Chemlali told MEE that her colleagues and parents of students would rather cover up the cases to preserve their reputation. 

Aswat Nissa, which supports Chemlali's case, said the teacher has faced a public smear campaign because she helped the student submit a complaint to the school administration.

Chemlali, however, said she will not succumb to the pressure.

"This has to stop. It is my personal mission to make girls speak up. I am more proud than scared," she told MEE. 

'Malicious' case

The case has divided the school, with colleagues of the detained teacher going on a brief strike on 17 January, demanding his immediate release. 

Tunisia's powerful UGTT  labour union also backed the accused teacher, criticising the case as "malicious".

While expressing the union's support for campaigns against sexual harassment, a statement by its regional branch suggested the case was politically motivated.

The teacher was provisionally released on 13 February, with his trial postponed until 8 April.

The UGTT regional page posted footage of his reception at school, with the caption: "Truth must see the light."

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الحق لابد أن يرى النور

Posted by ‎الفرع الجامعيّ للتّعليم الثّانويّ بتونس‎ on Thursday, February 13, 2020

Among those who came out as victims after the EnaZeda campaign was Saida Ounissi, a former minister and an MP from the Ennahda party.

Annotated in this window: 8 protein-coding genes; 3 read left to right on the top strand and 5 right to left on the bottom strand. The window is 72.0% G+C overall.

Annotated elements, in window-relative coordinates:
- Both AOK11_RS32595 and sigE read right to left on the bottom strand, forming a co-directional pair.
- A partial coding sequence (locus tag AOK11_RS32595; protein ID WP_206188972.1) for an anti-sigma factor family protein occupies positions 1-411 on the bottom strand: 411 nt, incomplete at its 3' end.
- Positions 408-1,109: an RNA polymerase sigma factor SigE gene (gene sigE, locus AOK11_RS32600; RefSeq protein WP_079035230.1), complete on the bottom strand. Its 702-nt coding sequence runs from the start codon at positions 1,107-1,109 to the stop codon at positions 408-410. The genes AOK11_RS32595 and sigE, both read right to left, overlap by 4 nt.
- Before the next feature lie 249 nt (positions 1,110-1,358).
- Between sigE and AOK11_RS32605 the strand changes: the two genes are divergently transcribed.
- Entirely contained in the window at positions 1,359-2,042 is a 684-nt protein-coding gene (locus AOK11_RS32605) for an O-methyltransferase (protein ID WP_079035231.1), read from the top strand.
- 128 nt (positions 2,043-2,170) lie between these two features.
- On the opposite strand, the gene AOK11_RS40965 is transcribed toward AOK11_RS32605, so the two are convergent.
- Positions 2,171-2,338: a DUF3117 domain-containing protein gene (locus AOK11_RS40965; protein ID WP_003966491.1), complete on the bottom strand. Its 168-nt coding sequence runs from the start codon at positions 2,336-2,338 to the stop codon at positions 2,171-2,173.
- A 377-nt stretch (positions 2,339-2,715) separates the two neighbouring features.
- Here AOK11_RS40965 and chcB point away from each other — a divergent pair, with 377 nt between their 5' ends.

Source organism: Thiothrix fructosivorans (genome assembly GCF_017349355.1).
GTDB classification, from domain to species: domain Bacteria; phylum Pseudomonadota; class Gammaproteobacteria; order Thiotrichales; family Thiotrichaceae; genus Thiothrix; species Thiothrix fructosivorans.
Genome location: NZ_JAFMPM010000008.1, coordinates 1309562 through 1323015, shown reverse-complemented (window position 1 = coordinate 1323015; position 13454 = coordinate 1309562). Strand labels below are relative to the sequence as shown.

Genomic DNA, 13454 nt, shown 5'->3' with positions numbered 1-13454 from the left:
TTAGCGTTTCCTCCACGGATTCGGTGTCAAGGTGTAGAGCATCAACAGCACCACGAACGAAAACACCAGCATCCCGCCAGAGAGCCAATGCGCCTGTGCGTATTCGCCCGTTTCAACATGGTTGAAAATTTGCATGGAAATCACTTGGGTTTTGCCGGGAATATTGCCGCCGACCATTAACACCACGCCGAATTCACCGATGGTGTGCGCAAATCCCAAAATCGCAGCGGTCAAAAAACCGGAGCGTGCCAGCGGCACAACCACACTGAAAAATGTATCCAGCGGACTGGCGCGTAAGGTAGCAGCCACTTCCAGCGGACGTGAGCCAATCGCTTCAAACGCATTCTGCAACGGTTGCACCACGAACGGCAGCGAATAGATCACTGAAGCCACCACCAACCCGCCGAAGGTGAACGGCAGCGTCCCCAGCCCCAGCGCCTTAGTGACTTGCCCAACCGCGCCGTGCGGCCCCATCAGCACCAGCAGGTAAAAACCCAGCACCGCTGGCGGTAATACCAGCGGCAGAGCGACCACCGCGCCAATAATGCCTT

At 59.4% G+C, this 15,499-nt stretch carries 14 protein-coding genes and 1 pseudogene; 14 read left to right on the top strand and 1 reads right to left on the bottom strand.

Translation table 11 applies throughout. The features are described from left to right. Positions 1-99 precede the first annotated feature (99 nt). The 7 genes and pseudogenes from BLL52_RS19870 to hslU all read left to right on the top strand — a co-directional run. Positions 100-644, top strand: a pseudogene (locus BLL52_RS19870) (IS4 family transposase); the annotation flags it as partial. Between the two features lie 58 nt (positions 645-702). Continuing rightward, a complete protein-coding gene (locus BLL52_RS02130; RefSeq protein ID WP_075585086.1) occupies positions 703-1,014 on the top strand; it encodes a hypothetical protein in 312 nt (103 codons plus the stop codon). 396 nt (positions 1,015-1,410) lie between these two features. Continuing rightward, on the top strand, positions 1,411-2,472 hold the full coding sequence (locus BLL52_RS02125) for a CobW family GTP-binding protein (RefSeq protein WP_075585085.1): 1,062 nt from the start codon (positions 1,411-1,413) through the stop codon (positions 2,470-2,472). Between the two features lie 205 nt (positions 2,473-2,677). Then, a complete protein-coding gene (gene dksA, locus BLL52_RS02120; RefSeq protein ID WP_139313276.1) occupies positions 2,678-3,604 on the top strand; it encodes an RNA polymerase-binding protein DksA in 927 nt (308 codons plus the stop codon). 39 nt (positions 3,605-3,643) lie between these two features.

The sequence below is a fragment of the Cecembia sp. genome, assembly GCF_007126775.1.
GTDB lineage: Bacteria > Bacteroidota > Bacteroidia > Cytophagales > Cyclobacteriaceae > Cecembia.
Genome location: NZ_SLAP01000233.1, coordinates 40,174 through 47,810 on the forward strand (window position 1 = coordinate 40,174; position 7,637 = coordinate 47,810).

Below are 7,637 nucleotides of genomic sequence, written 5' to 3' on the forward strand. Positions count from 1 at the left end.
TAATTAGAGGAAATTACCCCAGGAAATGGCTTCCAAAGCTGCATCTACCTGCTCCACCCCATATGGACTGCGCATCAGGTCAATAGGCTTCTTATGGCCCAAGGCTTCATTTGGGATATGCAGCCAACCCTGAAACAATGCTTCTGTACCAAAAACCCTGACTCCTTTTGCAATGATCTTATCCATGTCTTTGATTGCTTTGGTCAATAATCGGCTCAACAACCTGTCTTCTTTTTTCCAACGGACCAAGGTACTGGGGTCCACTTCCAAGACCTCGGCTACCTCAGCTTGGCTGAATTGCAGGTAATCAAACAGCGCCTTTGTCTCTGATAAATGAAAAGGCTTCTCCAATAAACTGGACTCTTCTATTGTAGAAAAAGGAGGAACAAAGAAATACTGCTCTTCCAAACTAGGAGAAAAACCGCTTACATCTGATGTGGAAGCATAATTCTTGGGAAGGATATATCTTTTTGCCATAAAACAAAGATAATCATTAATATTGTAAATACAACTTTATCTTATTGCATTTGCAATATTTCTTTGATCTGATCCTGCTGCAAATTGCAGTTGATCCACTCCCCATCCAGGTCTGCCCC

She has voiced her support for the movement by coming out as a sexual harassment victim.

"Being a role model" was Ounissi's intention when she decided to make her story public.

Ounissi said that when she was 12 years old, she was sexually harassed by "a man in a white car" in a similar manner as the student who complained about Makhlouf.

"Who knows how many victims Zouheir Makhlouf had? I hope to inspire other women to come forward. Maybe it would strengthen them to know it happened to me too," Ounissi told MEE. 

The hypocrisy is terrible. Suspects of kissing in public are instantly given three months in jail but the case against a male MP has been brought to a complete standstill

- Donia Ben-Osman, lawyer

"For far too long, sexual assault victims have been silenced by their surroundings, out of shame or fear of standing out," she said. 

Despite her public statements, Ounissi said the EnaZeda movement has treated her "with mistrust". 

"The religious and Islamic stigma attached to sexual violence makes it very difficult to have an open discussion with EnaZeda," Ounissi told MEE. 

The Ennahda MP, however, backed her political group as a defender of women's rights. 

"Our religious obligations teach us how to respect the integrity of the body," Ounissi said.